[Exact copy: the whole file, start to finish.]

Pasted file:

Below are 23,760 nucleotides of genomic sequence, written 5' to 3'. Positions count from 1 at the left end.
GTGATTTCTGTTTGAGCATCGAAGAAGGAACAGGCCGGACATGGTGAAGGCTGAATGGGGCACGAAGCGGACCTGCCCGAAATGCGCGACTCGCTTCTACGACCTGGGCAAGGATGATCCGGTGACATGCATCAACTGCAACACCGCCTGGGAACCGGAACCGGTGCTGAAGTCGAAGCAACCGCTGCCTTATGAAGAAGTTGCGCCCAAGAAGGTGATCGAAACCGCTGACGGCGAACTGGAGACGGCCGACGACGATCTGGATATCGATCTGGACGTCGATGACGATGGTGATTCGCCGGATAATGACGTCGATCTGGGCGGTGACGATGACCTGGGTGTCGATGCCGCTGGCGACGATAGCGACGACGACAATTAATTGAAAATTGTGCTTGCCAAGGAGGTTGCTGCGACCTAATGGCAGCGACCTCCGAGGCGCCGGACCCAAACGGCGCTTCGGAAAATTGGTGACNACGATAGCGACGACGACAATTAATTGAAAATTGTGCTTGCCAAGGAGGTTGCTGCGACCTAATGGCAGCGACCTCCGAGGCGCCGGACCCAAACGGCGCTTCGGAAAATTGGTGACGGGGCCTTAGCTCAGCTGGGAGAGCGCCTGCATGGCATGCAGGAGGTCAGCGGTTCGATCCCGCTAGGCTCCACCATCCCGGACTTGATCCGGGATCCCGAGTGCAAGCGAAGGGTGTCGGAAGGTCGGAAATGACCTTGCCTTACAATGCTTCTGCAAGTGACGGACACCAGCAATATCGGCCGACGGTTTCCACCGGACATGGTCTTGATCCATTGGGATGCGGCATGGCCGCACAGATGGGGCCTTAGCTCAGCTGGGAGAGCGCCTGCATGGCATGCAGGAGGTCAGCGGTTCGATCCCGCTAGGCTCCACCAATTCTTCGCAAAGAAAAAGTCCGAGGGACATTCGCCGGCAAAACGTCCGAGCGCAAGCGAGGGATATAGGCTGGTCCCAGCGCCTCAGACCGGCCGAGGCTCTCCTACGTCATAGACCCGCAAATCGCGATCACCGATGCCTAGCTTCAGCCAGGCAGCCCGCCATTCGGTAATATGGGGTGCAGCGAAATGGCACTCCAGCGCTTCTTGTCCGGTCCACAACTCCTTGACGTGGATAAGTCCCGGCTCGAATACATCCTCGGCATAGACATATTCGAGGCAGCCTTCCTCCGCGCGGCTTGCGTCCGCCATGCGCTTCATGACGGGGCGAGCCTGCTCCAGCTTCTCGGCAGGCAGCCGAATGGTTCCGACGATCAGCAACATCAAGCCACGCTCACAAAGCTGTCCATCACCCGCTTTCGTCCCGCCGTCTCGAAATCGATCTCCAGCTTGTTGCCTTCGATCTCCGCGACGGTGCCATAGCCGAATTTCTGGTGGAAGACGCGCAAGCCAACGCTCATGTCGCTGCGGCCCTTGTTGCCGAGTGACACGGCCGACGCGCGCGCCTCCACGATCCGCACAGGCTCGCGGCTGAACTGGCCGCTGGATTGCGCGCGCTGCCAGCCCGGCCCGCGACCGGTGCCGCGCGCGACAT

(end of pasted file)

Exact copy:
Below are 23,760 nucleotides of genomic sequence, written 5' to 3'. Positions count from 1 at the left end.
GTGATTTCTGTTTGAGCATCGAAGAAGGAACAGGCCGGACATGGTGAAGGCTGAATGGGGCACGAAGCGGACCTGCCCGAAATGCGCGACTCGCTTCTACGACCTGGGCAAGGATGATCCGGTGACATGCATCAACTGCAACACCGCCTGGGAACCGGAACCGGTGCTGAAGTCGAAGCAACCGCTGCCTTATGAAGAAGTTGCGCCCAAGAAGGTGATCGAAACCGCTGACGGCGAACTGGAGACGGCCGACGACGATCTGGATATCGATCTGGACGTCGATGACGATGGTGATTCGCCGGATAATGACGTCGATCTGGGCGGTGACGATGACCTGGGTGTCGATGCCGCTGGCGACGATAGCGACGACGACAATTAATTGAAAATTGTGCTTGCCAAGGAGGTTGCTGCGACCTAATGGCAGCGACCTCCGAGGCGCCGGACCCAAACGGCGCTTCGGAAAATTGGTGACNACGATAGCGACGACGACAATTAATTGAAAATTGTGCTTGCCAAGGAGGTTGCTGCGACCTAATGGCAGCGACCTCCGAGGCGCCGGACCCAAACGGCGCTTCGGAAAATTGGTGACGGGGCCTTAGCTCAGCTGGGAGAGCGCCTGCATGGCATGCAGGAGGTCAGCGGTTCGATCCCGCTAGGCTCCACCATCCCGGACTTGATCCGGGATCCCGAGTGCAAGCGAAGGGTGTCGGAAGGTCGGAAATGACCTTGCCTTACAATGCTTCTGCAAGTGACGGACACCAGCAATATCGGCCGACGGTTTCCACCGGACATGGTCTTGATCCATTGGGATGCGGCATGGCCGCACAGATGGGGCCTTAGCTCAGCTGGGAGAGCGCCTGCATGGCATGCAGGAGGTCAGCGGTTCGATCCCGCTAGGCTCCACCAATTCTTCGCAAAGAAAAAGTCCGAGGGACATTCGCCGGCAAAACGTCCGAGCGCAAGCGAGGGATATAGGCTGGTCCCAGCGCCTCAGACCGGCCGAGGCTCTCCTACGTCATAGACCCGCAAATCGCGATCACCGATGCCTAGCTTCAGCCAGGCAGCCCGCCATTCGGTAATATGGGGTGCAGCGAAATGGCACTCCAGCGCTTCTTGTCCGGTCCACAACTCCTTGACGTGGATAAGTCCCGGCTCGAATACATCCTCGGCATAGACATATTCGAGGCAGCCTTCCTCCGCGCGGCTTGCGTCCGCCATGCGCTTCATGACGGGGCGAGCCTGCTCCAGCTTCTCGGCAGGCAGCCGAATGGTTCCGACGATCAGCAACATCAAGCCACGCTCACAAAGCTGTCCATCACCCGCTTTCGTCCCGCCGTCTCGAAATCGATCTCCAGCTTGTTGCCTTCGATCTCCGCGACGGTGCCATAGCCGAATTTCTGGTGGAAGACGCGCAAGCCAACGCTCATGTCGCTGCGGCCCTTGTTGCCGAGTGACACGGCCGACGCGCGCGCCTCCACGATCCGCACAGGCTCGCGGCTGAACTGGCCGCTGGATTGCGCGCGCTGCCAGCCCGGCCCGCGACCGGTGCCGCGCGCGACAT